Guest Blog from ActionAid

Guest blog from ActionAid on International Day to End Violence Against Women and Girls

Stand with fearless women and girls against violence

Wangu is a survivor. In 2002, she was car-jacked. Not only was she raped and robbed, she also found that the police did not take her seriously when she reported the assault.

"People don't see sexual violence as a crime. They think it's just an issue between a man and a woman; just like sex. They don't understand that it takes your dignity away."

The stigma and blame attached to rape survivors drove Wangu into a deep depression for more than two years. After getting counselling, she decided to use her experience to help other women in a similar situation and founded The Wangu Kanja Foundation, a partner of ActionAid. The foundation provides access to comprehensive care and support, as well as restorative justice services and income generating activities for survivors. It runs business and entrepreneurship training, giving women the skills they need to set up their own business.

“I wanted to use my experience to help survivors of sexual violence access medical, psychological and legal support, as well as inform and create the services. Only survivors of such an experience can really understand what women who have suffered sexual violence have gone through.”

One in Three
Wangu is not alone in undergoing such a traumatic experience. Around the world, one in three women and girls will suffer some form of violence at some point in their life, regardless of where they live, their age, class, caste, ethnicity, sexual orientation, income or disability. Women and girls face the possibility of violence anywhere – in the home, on the street, at school or at work. Tragically, most acts of violence are perpetrated by someone they know, such as an intimate partner. And while men and boys also experience violence, it is women and girls who are disproportionately affected.

For many, especially in developing countries, violence and poverty reinforce each other, undermining the potential of women to control their lives, realise economic opportunities or affect change in the world. The existing level of violence is a global scandal that is linked to many of the most significant challenges that national governments and the international community are grappling with today – including widening inequalities, continuing conflict and insecurity, and the struggle to overcome poverty.

Women and girls leading the charge
But, as we found through our Fearless campaign, women and girls are not helpless victims. In countries all over the world they are speaking out, standing up for themselves and putting their lives on the line to challenge violence and gender inequality. They are at the forefront of the fight to realise their right to a life free from violence. The women’s movement has achieved significant victories in bringing the world’s attention to gender-based violence, but we still have a long way to go.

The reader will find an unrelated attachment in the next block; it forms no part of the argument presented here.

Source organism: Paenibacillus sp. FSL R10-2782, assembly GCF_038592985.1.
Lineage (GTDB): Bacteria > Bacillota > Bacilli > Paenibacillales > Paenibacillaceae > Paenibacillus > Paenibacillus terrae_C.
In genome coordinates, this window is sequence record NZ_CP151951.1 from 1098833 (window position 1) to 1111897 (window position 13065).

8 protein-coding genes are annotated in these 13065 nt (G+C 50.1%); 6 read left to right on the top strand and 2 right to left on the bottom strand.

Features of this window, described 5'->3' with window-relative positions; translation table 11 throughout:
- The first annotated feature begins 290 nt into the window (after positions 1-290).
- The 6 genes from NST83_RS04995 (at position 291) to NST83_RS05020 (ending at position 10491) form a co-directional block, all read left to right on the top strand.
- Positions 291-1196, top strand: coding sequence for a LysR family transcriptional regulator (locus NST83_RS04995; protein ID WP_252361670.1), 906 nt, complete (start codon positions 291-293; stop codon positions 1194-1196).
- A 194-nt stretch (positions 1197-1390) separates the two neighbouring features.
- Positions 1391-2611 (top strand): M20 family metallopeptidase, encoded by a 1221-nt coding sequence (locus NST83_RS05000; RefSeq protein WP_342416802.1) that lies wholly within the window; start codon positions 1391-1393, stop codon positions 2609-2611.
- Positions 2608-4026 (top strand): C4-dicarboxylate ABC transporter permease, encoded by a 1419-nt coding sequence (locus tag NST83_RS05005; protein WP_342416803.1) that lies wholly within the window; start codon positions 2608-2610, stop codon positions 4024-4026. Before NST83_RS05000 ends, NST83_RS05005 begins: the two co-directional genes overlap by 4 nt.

Ending violence against women is within our reach
We now have a historic opportunity to make change happen. In September, world leaders agreed a new set of global goals for development – which include a stand-alone gender goal (goal 5) and a target (5:2) on ending all forms of violence against women and girls. It is a goal the world cannot afford to miss.

Through our work with grassroots women’s rights organisations in developing countries, we have learnt that for meaningful progress to happen, governments and donors must lead the way. The Conservative Party has a strong track record in government championing women and girls’ empowerment at international level and now has a chance to truly cement its legacy on this important issue, through:

• Stepping up financing for gender equality, specifically supporting and resourcing grassroots women’s rights organisations.

• Work with Governments in developing countries to create and implement laws and national action plans that set out how violence against women and girls can be tackled.

• Ensuring governments around the world can be held accountable for their efforts to achieve the global goals and eliminate gender-based violence through setting up a Global Monitoring Report

So, mark in your diaries, 25 November - International day to end violence against women and girls, and join ActionAid in showing solidarity with these fearless women and girls:

• Attend our parliamentary event (25 November, 18.00 – 19.30, Committee Room 11)

• Visit our parliamentary exhibition (Upper Waiting Hall, 23 – 27 November)

• Have your picture taken at the #Fearless photo-booth to show that you stand with fearless women worldwide.

Together, let’s make violence a thing of the past.

For more information about our work, please visit our website.